Buzz Aldrin Battles Family for Control of His Business and Legacy

June 26, 2018 Updated: June 26, 2018    

Former astronaut Buzz Aldrin is in a legal battle with two of his adult children and a former business manager, who he says are trying to take over his legacy and money.

Aldrin, the second man ever to walk on the moon, filed a lawsuit in a Florida court on June 7, directed against two of his three children, Andrew and Janice Aldrin, and his former business manager, Christina Korp.

At stake is control of his private company, Buzz Aldrin Enterprises, and his nonprofit ShareSpace Foundation, according to the Wall Street Journal.

Former NASA astronauts Buzz Aldrin (L) and Michael Massimino (R) testify before the Senate Space, Science, and Competitiveness Subcommittee on Capitol Hill, on Feb. 24, 2015, in Washington. (Win McNamee/Getty Images)

The paper reported that Aldrin said in an interview that his son and daughter, Andrew and Janice Aldrin, asked a Florida state court to appoint them his co-guardians. They alleged Aldrin is “in cognitive decline” and is experiencing paranoia and confusion. If appointed co-guardians, the two would be entitled to make decisions on his behalf, and give them control of his finances and business dealings.

According to court documents reviewed by WSJ, the two also asked the court to compel Aldrin to undergo a mental health examination. They claim their father is associating with new people who may be manipulating him.

Aldrin denies the allegations and is scheduled to undergo the examination on Tuesday and Wednesday, according to WSJ, citing his legal representation.

“Nobody is going to come close to thinking I should be under a guardianship,” Aldrin said in an interview last week, WSJ reported.

Aldrin voluntarily submitted to a mental evaluation in April of this year. Dr. James Spar, a professor of Psychiatry and Biobehavioral Sciences at UCLA Medical School conducted the exam and concluded Aldrin is “cognitively intact and retains all forms of decisional capacity,” according to WSJ.

Buzz Aldrin is honored with the Steiger Award 2014 at Heinrichshuette on Oct. 3, 2014, in Hattingen, Germany. (Sascha Steinbach/Getty Images)

The lawsuit that Aldrin filed on June 7 accuses his son Andrew Aldrin and his former business manager Christina Korp of elder exploitation, unjust enrichment, and of converting his property for themselves. The suit also claims they have assumed control of Aldrin’s “space memorabilia, space artifacts, social media accounts, and all elements of the Buzz Aldrin brand.”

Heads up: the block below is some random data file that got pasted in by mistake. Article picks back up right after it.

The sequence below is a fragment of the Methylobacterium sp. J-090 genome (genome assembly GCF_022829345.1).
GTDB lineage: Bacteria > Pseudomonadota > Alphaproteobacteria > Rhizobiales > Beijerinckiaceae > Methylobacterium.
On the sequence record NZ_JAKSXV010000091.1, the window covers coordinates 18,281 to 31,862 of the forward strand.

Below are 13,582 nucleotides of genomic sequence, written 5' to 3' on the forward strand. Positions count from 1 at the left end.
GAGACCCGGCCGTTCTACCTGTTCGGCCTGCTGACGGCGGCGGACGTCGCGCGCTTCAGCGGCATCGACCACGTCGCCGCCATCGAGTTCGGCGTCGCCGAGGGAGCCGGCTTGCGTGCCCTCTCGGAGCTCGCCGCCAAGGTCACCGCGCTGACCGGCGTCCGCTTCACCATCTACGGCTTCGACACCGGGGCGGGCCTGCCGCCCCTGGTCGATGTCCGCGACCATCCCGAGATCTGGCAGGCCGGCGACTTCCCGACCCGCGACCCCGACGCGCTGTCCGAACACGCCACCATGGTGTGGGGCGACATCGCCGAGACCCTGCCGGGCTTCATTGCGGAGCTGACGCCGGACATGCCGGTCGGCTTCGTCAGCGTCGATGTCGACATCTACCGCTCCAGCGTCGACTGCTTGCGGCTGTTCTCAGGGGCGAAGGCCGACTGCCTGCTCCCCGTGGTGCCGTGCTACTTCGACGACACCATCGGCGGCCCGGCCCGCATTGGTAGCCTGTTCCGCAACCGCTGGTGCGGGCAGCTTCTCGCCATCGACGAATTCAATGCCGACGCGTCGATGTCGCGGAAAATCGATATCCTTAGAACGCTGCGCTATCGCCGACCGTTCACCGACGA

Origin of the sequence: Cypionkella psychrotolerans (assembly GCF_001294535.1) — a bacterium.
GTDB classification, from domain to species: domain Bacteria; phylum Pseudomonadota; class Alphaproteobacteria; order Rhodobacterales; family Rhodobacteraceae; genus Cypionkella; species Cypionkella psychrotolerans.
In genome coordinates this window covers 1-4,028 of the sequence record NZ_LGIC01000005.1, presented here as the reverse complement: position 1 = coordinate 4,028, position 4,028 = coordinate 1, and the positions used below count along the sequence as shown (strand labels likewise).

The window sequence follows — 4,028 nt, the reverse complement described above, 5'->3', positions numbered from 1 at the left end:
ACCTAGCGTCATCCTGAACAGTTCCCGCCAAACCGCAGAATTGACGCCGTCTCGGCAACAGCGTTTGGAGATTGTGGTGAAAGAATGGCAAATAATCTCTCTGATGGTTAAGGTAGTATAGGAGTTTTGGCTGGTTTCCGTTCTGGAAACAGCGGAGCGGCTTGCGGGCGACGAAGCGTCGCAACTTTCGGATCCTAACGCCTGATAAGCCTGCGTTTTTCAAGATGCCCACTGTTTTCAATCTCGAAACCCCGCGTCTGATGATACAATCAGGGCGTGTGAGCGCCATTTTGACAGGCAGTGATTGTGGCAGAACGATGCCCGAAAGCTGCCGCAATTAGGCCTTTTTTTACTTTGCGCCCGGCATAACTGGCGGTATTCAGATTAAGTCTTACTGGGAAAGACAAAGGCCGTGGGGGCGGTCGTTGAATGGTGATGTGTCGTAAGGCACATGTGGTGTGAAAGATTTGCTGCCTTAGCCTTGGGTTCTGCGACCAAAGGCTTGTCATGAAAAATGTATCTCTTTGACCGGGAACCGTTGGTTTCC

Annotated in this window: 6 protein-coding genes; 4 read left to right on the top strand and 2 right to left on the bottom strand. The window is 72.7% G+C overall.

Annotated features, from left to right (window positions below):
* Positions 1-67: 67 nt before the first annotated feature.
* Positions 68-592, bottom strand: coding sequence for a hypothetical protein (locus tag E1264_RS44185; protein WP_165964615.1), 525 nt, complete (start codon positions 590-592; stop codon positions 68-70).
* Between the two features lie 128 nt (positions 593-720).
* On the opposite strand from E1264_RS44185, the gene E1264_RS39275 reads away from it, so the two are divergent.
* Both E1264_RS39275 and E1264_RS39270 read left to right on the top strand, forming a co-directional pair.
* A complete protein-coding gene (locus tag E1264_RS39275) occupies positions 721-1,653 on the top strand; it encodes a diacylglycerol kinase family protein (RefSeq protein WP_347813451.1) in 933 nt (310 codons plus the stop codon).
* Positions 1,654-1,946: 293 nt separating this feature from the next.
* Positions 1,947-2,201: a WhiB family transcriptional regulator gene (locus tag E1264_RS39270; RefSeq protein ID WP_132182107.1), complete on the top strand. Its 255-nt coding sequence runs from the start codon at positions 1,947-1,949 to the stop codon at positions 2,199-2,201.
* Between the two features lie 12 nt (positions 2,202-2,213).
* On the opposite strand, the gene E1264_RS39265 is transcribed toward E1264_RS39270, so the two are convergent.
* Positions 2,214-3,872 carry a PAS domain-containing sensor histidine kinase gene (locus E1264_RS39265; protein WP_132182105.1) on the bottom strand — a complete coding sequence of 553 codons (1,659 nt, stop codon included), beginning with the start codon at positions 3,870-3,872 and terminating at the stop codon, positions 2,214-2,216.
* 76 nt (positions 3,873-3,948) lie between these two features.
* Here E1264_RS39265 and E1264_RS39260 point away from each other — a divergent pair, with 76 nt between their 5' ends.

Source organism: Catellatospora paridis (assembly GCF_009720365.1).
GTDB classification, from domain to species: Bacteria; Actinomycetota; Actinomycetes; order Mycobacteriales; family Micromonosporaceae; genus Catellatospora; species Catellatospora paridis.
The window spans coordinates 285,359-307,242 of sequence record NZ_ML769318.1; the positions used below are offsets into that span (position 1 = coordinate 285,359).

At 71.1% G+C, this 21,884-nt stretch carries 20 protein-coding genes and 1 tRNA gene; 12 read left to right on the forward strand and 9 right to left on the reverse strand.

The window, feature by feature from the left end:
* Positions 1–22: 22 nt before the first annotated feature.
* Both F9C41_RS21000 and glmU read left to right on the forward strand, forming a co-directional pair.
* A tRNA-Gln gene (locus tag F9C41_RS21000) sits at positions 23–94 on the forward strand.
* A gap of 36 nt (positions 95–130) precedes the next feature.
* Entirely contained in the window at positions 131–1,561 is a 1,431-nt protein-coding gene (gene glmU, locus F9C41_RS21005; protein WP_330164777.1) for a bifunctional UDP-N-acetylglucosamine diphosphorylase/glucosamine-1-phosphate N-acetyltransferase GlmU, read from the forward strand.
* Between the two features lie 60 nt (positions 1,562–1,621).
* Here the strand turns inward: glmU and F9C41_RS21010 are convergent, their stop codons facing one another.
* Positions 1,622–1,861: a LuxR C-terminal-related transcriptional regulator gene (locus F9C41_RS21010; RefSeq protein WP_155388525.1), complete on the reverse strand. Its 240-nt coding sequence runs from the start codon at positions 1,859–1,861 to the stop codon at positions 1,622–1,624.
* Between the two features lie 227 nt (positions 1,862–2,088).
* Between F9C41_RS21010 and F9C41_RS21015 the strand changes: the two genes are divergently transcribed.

His daughter Janice is accused of conspiracy and breach of fiduciary duty.

WSJ reported that Aldrin’s two children said through lawyers that they are “deeply disappointed and saddened by the unjustified lawsuit that has been brought against us individually and against the Foundation that we have built together as a family to carry on Dad’s legacy for generations to come. We love and respect our father very much and remain hopeful that we can rise above this situation and recover the strong relationship that built this foundation in the first place.”

On June 18 Aldrin took to Twitter after more than a month of dormancy, posting a forceful message toward Korp and another of her clients, fellow astronaut Terry Virts.

“Hey Twittersphere, pls RT @buzzs_xtina was terminated and does NOT represent Buzz Aldrin in ANY capacity,” Aldrin wrote.

Aldrin, 88, grew up in Montclair, New Jersey, and graduated third in his class at West Point.

Buzz Aldrin, lunar module pilot, walks on the surface of the Moon near the leg of the Lunar Module (LM) “Eagle” during the Apollo 11 exravehicular activity (EVA). (NASA/Neil Armstrong)

He earned a doctoral degree in astronautics from the Massachusetts Institute of Technology, and is a recipient of the Distinguished Flying Cross from the Korean War and the Presidential Medal of Freedom.

Aldrin also has honorary degrees from six colleges and universities.

 

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